Linked by Thom Holwerda on Wed 8th Dec 2010 12:16 UTC
Internet & Networking It looks like several companies are learning what happens when you mess with the internet - and they're learning it the hard way. Several major companies have been hit by the collective powers of Anonymous after 4chan launched several distributed denial-of-service attacks. What many have been predicting for a long time now has finally happened: an actual war between the powers that be on one side, and the internet on the other. Update: PayPal has admitted their WikiLeaks snub came after pressure from the US government, and Datacell, which takes care of payments to Wikileaks, is threatening to sue MasterCard over Wikileaks' account suspension. Update II: Visa.com is down due to the attack. Update III: PayPal has caved under the pressure, and will release the funds in the WikiLeaks account.
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RE[5]: Hmmm
by lemur2 on Thu 9th Dec 2010 10:57 UTC in reply to "RE[4]: Hmmm"
lemur2
Member since:
2007-02-17

I still haven't seen how these cables revealed a crime. Still haven't seen how it benefits anyone. Someone, give me a concrete example.


http://www.theaustralian.com.au/in-depth/wikileaks/assange-may-be-r...

► The US asked its diplomats to steal personal human material and information from UN officials and human rights groups, including DNA, fingerprints, iris scans, credit card numbers, internet passwords and ID photos, in violation of international treaties. Presumably Australian UN diplomats may be targeted, too.

► King Abdullah of Saudi Arabia asked the US to attack Iran.

► Officials in Jordan and Bahrain want Iran's nuclear program stopped by any means available.

► Britain's Iraq inquiry was fixed to protect "US interests".

► Sweden is a covert member of NATO and US intelligence sharing is kept from parliament.

► The US is playing hardball to get other countries to take freed detainees from Guantanamo Bay. Barack Obama agreed to meet the Slovenian President only if Slovenia took a prisoner. Our Pacific neighbour Kiribati was offered millions of dollars to accept detainees.


http://www.guardian.co.uk/environment/2010/dec/03/wikileaks-us-mani...
WikiLeaks cables reveal how US manipulated climate accord

Edited 2010-12-09 11:00 UTC

Reply Parent Score: 2

RE[6]: Hmmm
by vodoomoth on Thu 9th Dec 2010 16:05 in reply to "RE[5]: Hmmm"
vodoomoth Member since:
2010-03-30

Thanks again for the info. The media have been babbling about the thing without providing examples of where and how the US actions described in the leak are crimes. Except for stealing DNA information (which I am still wondering how it cool ever be of any usefulness to that gov't, but hey, I don't have their devious mind), the rest of it is not a crime by the US gov. Like
"King Abdullah of Saudi Arabia asked the US to attack Iran." or "Officials in Jordan and Bahrain want Iran's nuclear program stopped by any means available."... hardly a crime, not even by the least lenient standards.

People at Wikileaks are not the saints some have been portraying them as. I wasn't against their actions but that diplomatic thing was too much of a weight on one side of the balance (from my point of view)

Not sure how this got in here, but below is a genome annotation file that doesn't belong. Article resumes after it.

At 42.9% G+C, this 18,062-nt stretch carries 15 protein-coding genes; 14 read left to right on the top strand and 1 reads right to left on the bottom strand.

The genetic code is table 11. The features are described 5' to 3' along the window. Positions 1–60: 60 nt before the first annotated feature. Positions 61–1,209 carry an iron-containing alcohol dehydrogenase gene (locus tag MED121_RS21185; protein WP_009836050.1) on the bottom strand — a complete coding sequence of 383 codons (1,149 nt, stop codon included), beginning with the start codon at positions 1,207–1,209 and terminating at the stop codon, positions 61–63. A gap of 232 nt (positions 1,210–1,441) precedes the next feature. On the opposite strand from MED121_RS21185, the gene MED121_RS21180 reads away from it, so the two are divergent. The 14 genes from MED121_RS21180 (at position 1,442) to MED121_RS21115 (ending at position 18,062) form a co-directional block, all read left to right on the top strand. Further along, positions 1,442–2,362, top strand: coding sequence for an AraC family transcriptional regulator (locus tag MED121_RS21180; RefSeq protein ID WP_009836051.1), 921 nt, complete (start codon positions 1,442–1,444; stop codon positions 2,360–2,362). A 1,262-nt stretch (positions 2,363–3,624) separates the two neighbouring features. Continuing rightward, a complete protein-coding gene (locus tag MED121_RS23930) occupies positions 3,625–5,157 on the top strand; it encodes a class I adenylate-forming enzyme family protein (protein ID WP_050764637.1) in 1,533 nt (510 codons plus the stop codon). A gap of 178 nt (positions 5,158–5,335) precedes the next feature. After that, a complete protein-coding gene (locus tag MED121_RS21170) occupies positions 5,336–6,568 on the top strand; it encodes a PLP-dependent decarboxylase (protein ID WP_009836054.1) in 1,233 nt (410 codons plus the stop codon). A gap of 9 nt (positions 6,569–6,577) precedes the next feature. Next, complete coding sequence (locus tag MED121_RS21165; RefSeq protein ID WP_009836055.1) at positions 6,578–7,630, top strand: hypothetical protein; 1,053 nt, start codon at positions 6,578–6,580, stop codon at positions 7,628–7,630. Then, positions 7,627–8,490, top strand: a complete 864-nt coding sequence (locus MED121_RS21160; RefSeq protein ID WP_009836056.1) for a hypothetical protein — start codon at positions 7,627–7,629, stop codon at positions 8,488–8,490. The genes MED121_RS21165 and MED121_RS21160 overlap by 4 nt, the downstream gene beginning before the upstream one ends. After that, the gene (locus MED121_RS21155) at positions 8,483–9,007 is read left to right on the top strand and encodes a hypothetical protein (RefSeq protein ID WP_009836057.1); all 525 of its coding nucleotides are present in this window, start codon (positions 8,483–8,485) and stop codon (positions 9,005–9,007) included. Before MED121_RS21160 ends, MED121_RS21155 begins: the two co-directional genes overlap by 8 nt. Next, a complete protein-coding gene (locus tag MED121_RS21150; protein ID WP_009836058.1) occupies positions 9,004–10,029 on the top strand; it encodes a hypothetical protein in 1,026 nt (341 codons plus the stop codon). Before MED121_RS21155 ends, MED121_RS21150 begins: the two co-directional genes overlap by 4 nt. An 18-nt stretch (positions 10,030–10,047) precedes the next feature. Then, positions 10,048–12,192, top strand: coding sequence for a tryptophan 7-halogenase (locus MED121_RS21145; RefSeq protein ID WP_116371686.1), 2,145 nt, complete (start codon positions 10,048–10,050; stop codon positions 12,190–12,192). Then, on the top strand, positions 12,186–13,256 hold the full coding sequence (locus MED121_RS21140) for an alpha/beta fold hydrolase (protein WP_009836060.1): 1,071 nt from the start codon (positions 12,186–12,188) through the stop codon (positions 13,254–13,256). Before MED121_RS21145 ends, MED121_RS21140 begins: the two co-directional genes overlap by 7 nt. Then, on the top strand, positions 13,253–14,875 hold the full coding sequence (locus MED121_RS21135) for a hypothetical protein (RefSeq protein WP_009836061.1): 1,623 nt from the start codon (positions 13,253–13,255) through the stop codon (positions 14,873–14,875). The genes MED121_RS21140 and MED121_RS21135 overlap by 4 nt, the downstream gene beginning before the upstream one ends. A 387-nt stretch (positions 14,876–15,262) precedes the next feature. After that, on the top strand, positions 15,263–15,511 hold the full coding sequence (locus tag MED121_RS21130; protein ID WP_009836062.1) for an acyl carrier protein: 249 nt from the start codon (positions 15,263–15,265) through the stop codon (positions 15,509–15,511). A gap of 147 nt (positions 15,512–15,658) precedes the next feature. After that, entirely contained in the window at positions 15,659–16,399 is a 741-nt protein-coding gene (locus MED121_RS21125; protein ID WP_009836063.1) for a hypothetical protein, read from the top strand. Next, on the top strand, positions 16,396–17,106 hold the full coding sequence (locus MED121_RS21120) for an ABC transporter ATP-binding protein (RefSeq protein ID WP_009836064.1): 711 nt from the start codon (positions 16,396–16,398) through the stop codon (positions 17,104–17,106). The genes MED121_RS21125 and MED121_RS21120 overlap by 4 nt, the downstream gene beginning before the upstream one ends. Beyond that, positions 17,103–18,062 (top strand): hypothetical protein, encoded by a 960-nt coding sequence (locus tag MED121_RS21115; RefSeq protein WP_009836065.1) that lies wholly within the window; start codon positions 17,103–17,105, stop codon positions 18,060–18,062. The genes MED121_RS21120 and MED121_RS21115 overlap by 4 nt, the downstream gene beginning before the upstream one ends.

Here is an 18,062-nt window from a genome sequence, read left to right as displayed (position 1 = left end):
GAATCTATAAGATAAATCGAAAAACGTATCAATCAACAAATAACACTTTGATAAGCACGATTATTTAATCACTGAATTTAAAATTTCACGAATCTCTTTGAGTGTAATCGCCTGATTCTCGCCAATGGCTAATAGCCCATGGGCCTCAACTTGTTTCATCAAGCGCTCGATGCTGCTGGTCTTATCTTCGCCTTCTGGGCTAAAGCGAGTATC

Reply Parent Score: 2

RE[7]: Hmmm
by lemur2 on Thu 9th Dec 2010 21:59 in reply to "RE[6]: Hmmm"
lemur2 Member since:
2007-02-17

Thanks again for the info. The media have been babbling about the thing without providing examples of where and how the US actions described in the leak are crimes. Except for stealing DNA information (which I am still wondering how it cool ever be of any usefulness to that gov't, but hey, I don't have their devious mind), the rest of it is not a crime by the US gov. Like "King Abdullah of Saudi Arabia asked the US to attack Iran." or "Officials in Jordan and Bahrain want Iran's nuclear program stopped by any means available."... hardly a crime, not even by the least lenient standards. People at Wikileaks are not the saints some have been portraying them as. I wasn't against their actions but that diplomatic thing was too much of a weight on one side of the balance (from my point of view)


IMO the damaging one for the US is the last one.
WikiLeaks cables reveal how US manipulated climate accord
http://www.guardian.co.uk/environment/2010/dec/03/wikileaks-us-mani...

This is basically US lies for utterly greedy, selfish purposes. The US shouldn't be playing with the ecological health of the planet all for the sake of the richest 2% of Americans to become even more insanely rich.

However, back to your point, ... if the information revealed via Wikileaks is not an issue, why the furore over it?

It is, after all, the US which is making the claim that Wikileaks is out to damage the US alone. (Clearly this is not so ... Wikileaks seeks to expose corruption and illegal behaviour whoever is perpetrating it.) The US is trying to find a way to bring some trumped-up charge against Assange, and extradite him to the US. The US is the party out to execute whistleblowers and suppress freedom of the press.

So, either the leaks are damaging to the US, and biased against the US, or they are not. Which is it?

Edited 2010-12-09 22:00 UTC

Reply Parent Score: 2